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Revision as of 10:24, 27 May 2009 by prakash.raman (Talk | contribs)

Guidelines for Mobile Interface Design

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The interface design is a critical factor for the success of any Application or even a Mobile Device. Designing any user interface is about creating a balance between "demand and supply". Well I am certainly not talking about economics, its about what all user is looking for and what all you can provide with all the restriction a developer face. To understand the user needs and presenting it in the best way is what the challenge here. We all know how some time a simple page with a text input field creates a revolution.

The now proposed guidelines seek to improve the user experience and apply to the majority of the applications for mobile devices.


Input Technique

One of the most important aspects to be consider before starting with Interface Design is to see how user is interacting with the device. Following are the technique currently in use:

Key Based Input

Interacting via physical keys have many restrictions but till now they proved to be the most efficient technique. Different key based techniques are:

Telephone Keypad

It is the most commonly used type of key board.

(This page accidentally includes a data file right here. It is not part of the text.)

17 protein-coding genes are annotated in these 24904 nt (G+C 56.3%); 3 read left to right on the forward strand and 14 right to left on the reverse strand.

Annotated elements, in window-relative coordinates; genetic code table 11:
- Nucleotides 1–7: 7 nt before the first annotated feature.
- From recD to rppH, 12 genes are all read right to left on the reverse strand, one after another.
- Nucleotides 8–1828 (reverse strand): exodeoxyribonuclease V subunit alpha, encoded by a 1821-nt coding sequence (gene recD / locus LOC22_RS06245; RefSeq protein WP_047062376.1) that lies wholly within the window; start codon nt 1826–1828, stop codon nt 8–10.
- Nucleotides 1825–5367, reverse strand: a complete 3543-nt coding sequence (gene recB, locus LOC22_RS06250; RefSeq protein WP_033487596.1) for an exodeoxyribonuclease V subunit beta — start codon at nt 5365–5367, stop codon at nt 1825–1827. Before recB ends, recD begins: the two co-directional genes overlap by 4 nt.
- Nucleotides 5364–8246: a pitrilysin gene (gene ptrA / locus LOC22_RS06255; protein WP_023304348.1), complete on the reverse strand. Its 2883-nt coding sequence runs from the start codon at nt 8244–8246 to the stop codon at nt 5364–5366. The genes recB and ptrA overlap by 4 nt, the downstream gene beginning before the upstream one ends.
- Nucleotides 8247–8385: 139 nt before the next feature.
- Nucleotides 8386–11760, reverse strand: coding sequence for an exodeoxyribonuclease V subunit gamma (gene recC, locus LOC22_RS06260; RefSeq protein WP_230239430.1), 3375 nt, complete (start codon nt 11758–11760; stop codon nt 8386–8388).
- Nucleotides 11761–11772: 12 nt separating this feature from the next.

Telephone keypad.png

Half Qwerty Keypad

Half qwerty.jpg

Qwerty Keypad


Multi-Media Keys

Touch Based Input

Interface design for touch based devices can be more versatile. Since touch is a new thing in mobiles, currently lots of possibilities are looked into and lots of creativity can be seen. There are few ways touch screens can be accessed :

Finger Based

Stylus Based

User Interface

Enable shortcuts for frequently used functions

Time is a critical factor for the users that generally need “Just in time” information in the mobile context. That is why, reducing the amount of steps required for the user to perform frequent operations facilitates his adaptation to the application device.

Maintain the used informed of its actions

Always maintain the user informed about what is happening in the application.. It can be done using sounds, dialogs, messages, etc.

Follow the device’s interface pattern

Using the system’s native interface components reduces the learning curve of the user regarding the application once the interface will be similar to others that he is already used to.

Positioning of buttons, menus, etc

It's a subset of the last section. It is important to pay attention to the menu positioning on the screen. For example, in the Nokia devices in general have the application trigger located on the left side of the screen while on the right is located the trigger used to cancel an action. The same positioning is used for YES/NO actions.


[1] - G ONG , J., AND TARASEWICH , P. 2004. Guidelines for handheld device interface design. In Proceedings of DSI 2004.

[2] - Programming Mobile Devices: An Introduction for Practitioners by Tommi Mikkonen. Wiley & Sons. ISBN-10: 0470057386

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